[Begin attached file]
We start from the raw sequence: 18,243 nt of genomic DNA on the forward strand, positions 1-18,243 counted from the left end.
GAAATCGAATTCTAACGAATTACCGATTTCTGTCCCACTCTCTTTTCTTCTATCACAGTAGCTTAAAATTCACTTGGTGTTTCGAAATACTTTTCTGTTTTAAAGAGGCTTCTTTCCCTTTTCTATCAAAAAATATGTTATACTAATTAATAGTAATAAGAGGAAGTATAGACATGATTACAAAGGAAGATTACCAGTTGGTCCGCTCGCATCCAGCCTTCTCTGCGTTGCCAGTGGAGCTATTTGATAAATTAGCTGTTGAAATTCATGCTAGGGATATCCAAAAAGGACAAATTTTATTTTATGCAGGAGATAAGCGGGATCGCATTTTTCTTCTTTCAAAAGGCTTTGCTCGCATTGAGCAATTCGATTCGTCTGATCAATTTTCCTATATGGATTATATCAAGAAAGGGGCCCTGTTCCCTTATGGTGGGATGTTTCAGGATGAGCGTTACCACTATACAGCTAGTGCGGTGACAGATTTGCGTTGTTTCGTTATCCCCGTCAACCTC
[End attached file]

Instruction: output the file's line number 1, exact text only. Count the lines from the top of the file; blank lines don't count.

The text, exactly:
We start from the raw sequence: 18,243 nt of genomic DNA on the forward strand, positions 1-18,243 counted from the left end.